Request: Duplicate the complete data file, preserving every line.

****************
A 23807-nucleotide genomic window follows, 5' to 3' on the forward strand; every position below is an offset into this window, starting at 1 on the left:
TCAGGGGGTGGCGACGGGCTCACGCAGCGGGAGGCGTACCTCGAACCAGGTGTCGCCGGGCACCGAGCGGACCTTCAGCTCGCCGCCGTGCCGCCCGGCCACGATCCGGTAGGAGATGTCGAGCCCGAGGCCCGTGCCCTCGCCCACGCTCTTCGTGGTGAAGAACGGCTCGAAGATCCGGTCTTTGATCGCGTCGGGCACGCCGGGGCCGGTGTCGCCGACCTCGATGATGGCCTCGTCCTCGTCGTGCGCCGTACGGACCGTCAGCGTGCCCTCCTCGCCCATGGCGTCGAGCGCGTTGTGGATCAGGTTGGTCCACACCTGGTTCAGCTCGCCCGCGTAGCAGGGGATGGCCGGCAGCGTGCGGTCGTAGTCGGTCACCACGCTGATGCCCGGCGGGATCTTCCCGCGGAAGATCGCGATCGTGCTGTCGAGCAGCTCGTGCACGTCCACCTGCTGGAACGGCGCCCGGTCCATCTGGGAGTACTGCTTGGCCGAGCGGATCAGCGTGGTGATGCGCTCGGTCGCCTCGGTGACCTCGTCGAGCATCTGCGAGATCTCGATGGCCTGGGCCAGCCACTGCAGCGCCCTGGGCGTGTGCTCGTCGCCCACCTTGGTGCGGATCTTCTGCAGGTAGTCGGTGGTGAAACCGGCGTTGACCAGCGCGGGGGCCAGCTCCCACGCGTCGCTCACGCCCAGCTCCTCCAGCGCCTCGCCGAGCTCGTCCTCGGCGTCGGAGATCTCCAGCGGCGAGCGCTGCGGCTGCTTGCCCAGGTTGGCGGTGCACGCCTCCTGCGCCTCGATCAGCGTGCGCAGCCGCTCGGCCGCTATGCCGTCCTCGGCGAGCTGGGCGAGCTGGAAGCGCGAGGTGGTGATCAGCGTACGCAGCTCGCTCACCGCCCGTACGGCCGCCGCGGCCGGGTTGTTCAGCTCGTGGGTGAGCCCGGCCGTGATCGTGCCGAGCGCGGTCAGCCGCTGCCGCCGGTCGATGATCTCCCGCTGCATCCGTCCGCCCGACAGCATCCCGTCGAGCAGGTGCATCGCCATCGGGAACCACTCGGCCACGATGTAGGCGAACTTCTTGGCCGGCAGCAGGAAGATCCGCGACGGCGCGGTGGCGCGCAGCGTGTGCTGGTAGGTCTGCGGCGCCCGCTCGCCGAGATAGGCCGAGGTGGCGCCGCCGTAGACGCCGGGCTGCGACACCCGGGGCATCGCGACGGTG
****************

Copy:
A 23807-nucleotide genomic window follows, 5' to 3' on the forward strand; every position below is an offset into this window, starting at 1 on the left:
TCAGGGGGTGGCGACGGGCTCACGCAGCGGGAGGCGTACCTCGAACCAGGTGTCGCCGGGCACCGAGCGGACCTTCAGCTCGCCGCCGTGCCGCCCGGCCACGATCCGGTAGGAGATGTCGAGCCCGAGGCCCGTGCCCTCGCCCACGCTCTTCGTGGTGAAGAACGGCTCGAAGATCCGGTCTTTGATCGCGTCGGGCACGCCGGGGCCGGTGTCGCCGACCTCGATGATGGCCTCGTCCTCGTCGTGCGCCGTACGGACCGTCAGCGTGCCCTCCTCGCCCATGGCGTCGAGCGCGTTGTGGATCAGGTTGGTCCACACCTGGTTCAGCTCGCCCGCGTAGCAGGGGATGGCCGGCAGCGTGCGGTCGTAGTCGGTCACCACGCTGATGCCCGGCGGGATCTTCCCGCGGAAGATCGCGATCGTGCTGTCGAGCAGCTCGTGCACGTCCACCTGCTGGAACGGCGCCCGGTCCATCTGGGAGTACTGCTTGGCCGAGCGGATCAGCGTGGTGATGCGCTCGGTCGCCTCGGTGACCTCGTCGAGCATCTGCGAGATCTCGATGGCCTGGGCCAGCCACTGCAGCGCCCTGGGCGTGTGCTCGTCGCCCACCTTGGTGCGGATCTTCTGCAGGTAGTCGGTGGTGAAACCGGCGTTGACCAGCGCGGGGGCCAGCTCCCACGCGTCGCTCACGCCCAGCTCCTCCAGCGCCTCGCCGAGCTCGTCCTCGGCGTCGGAGATCTCCAGCGGCGAGCGCTGCGGCTGCTTGCCCAGGTTGGCGGTGCACGCCTCCTGCGCCTCGATCAGCGTGCGCAGCCGCTCGGCCGCTATGCCGTCCTCGGCGAGCTGGGCGAGCTGGAAGCGCGAGGTGGTGATCAGCGTACGCAGCTCGCTCACCGCCCGTACGGCCGCCGCGGCCGGGTTGTTCAGCTCGTGGGTGAGCCCGGCCGTGATCGTGCCGAGCGCGGTCAGCCGCTGCCGCCGGTCGATGATCTCCCGCTGCATCCGTCCGCCCGACAGCATCCCGTCGAGCAGGTGCATCGCCATCGGGAACCACTCGGCCACGATGTAGGCGAACTTCTTGGCCGGCAGCAGGAAGATCCGCGACGGCGCGGTGGCGCGCAGCGTGTGCTGGTAGGTCTGCGGCGCCCGCTCGCCGAGATAGGCCGAGGTGGCGCCGCCGTAGACGCCGGGCTGCGACACCCGGGGCATCGCGACGGTG